Far more recently, in late 2007/early 2008, estimates of 200 - 1,700 commercial web sites have been attributed to U.S. Customs officers, and in April 2009 the U.K. Internet Watch Foundation ("IWF") announced that the number known to the IWF during 2008 was 1,546 (a decrease from the 2007 year when the IWF reported 2,755) of which 74% (1,144) were commercial domains, and the majority (60%) of the total 1,546 domains were live for 50 days or less, and 81% were live for 100 days or less. Hence, considerably less than 1,546 would have been 'live' at any given time (due to law enforcement action and/or ISPs becoming aware of illegal material having been uploaded to their servers and deleting/disconnecting same). More detail about recent estimates/statistics is provided later herein.

The origin and information laundering history of the out-of-date 100,000 'estimate' is outlined below.

  • 5 October 2000: The Christian Science Monitor reported[13]:

    Kevin Delli-Colli, director of the [U.S. Customs' new CyberSmuggling] center, says there are estimates of 100,000 Web sites that are involved with child pornography

  • April 2001: a U.S. Bureau of Customs' newsletter Customs and Border Protection Today stated, in a list of dot points at the end of an article, that[14]:

    An estimated 100,000 Web sites are involved in some way with child pornography

  • 2 January 2002: Articles in Red Herring Magazine claimed[15]:

    The U.S. Customs Service estimates that there are more than 100,000 Web sites offering child pornography

    and on the same day another article by "staff" claimed:

    An estimated 100,000 Web sites sell illegal sexual images of children

  • 29 November 2004: Australian Federal Police Commissioner Mick Keelty stated in a speech that[16]:

    Canadian estimates place the number of child pornography websites operating globally at over 100,000.

  • 7 April 2005: An Associated Press article claimed[17]:

    Canadian police estimate that more than 100,000 Web sites contain images of child sexual abuse

  • April 2005: Canadian police said it was not their estimate (see below).
  • 18 August 2005: The U.S. National Center for Missing and Exploited Children ("NCMEC") issued a media release[18] claiming, among numerous other things, that:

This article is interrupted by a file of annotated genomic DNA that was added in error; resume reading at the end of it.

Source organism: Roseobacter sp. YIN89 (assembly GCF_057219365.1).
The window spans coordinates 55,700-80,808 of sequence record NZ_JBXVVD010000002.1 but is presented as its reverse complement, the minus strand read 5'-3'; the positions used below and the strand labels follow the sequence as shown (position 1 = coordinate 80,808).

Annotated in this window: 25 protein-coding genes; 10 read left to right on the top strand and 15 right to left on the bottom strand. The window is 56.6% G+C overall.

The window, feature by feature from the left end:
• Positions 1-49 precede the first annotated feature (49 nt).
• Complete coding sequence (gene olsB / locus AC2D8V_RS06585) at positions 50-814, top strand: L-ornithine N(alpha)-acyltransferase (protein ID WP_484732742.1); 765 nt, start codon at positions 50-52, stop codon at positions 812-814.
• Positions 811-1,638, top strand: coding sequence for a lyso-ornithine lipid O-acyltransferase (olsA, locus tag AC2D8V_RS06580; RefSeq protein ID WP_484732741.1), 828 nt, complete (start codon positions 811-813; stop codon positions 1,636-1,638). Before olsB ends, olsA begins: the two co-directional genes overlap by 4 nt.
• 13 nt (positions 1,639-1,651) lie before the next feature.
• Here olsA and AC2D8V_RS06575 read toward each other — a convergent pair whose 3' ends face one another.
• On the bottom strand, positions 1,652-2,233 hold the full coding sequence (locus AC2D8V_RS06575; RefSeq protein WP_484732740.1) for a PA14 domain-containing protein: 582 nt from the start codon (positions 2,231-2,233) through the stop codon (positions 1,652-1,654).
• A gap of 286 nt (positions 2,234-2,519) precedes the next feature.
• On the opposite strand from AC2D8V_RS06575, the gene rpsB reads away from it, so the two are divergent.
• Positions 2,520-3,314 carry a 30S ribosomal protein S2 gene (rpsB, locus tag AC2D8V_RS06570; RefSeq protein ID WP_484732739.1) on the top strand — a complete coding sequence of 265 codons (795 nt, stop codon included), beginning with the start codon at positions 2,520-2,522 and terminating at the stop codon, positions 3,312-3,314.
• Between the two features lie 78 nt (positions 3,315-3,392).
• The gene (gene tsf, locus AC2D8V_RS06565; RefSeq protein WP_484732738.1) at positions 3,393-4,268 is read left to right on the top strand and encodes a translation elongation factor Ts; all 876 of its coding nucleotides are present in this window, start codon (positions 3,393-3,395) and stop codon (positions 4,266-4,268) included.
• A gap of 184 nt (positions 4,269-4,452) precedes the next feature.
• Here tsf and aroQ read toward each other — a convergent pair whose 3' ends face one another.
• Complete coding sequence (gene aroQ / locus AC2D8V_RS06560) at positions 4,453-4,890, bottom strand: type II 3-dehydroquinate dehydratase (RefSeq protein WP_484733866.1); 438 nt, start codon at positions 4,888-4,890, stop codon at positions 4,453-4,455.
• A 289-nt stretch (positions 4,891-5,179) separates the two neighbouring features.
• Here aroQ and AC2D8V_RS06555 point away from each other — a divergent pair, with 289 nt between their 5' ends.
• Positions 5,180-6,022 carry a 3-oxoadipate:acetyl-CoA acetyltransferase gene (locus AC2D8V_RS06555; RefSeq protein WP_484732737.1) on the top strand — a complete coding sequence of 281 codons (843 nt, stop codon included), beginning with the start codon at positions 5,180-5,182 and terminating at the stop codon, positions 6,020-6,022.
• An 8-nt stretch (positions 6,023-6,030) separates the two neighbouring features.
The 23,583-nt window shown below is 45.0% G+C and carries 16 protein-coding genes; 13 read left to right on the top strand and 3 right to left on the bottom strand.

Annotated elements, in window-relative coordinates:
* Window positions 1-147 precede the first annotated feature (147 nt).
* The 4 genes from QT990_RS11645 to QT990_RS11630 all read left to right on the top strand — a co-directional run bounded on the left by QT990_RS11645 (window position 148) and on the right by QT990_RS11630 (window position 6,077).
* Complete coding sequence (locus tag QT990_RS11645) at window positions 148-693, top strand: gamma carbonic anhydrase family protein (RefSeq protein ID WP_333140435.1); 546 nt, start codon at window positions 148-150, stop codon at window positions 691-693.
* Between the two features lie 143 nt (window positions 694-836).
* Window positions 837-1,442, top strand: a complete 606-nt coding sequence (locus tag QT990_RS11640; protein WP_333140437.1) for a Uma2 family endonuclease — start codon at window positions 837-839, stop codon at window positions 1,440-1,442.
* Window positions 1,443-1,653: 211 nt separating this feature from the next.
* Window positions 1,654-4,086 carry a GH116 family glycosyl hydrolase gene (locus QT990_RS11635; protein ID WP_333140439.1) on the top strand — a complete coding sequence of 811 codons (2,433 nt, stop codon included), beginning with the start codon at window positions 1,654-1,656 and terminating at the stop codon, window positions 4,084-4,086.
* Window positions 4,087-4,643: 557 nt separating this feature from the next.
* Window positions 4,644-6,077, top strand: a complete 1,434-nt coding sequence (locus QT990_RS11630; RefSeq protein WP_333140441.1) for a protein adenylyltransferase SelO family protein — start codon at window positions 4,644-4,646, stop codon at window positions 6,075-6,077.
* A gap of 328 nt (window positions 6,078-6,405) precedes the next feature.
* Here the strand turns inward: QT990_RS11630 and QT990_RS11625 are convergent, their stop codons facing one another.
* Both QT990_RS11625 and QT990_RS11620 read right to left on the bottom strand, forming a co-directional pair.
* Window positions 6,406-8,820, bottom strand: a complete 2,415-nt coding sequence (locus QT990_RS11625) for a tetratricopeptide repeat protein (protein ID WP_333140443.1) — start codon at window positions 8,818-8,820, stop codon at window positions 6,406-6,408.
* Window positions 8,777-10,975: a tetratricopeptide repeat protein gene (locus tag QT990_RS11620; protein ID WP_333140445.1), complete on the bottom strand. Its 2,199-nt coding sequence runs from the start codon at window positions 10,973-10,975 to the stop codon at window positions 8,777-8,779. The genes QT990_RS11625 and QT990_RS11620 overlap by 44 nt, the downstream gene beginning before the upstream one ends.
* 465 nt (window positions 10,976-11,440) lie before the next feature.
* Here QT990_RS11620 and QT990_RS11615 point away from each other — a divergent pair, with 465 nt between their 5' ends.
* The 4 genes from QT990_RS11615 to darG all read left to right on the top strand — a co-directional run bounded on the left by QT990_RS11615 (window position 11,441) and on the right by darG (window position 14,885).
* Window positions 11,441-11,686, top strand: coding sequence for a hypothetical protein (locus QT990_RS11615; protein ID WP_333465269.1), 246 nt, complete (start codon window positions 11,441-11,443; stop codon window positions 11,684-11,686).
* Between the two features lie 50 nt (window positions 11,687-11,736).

A 2002 report by ECPAT International and the Bangkok Post, estimated that 100,000 child pornography web sites existed on the Internet in 2001.

    The '2002 report' was not named. However, testimony by the NCMEC's CEO in September 2006[19] cites, as the source of the 100,000 'statistic', a slide presentation about a 2002 survey by ECPAT and the Bangkok Post: Children At Risk Online[20]. The slide presentation claims 100,000 sites existed in 2001 on the Internet about child pornography, but does not cite a source for the 'statistic', nor does it explain what is meant by 'about child pornography'.

  • 8 January 2008: An opinion article by Bernadette McMenamin, CEO of Child Wise/ECPAT in Australia, published in The Australian national newspaper, stated[21]:

    it is estimated that 100,000 commercial websites offer child pornography.

    On the same day a report in The Australian IT stated[22]:

    According to Bernadette McMenamin...more than 100,000 commercial websites offer child pornography.

  • August 2008: A NSW Parliamentary Library Research Service Briefing Paper observed[23] that:

    Referring to the availability of child pornography material on the Internet, AFP Commissioner, Mike Keelty, said in 2004 that Canadian estimates place the number of child pornographic websites operating globally at over 100,000, generating around US$3 billion per annum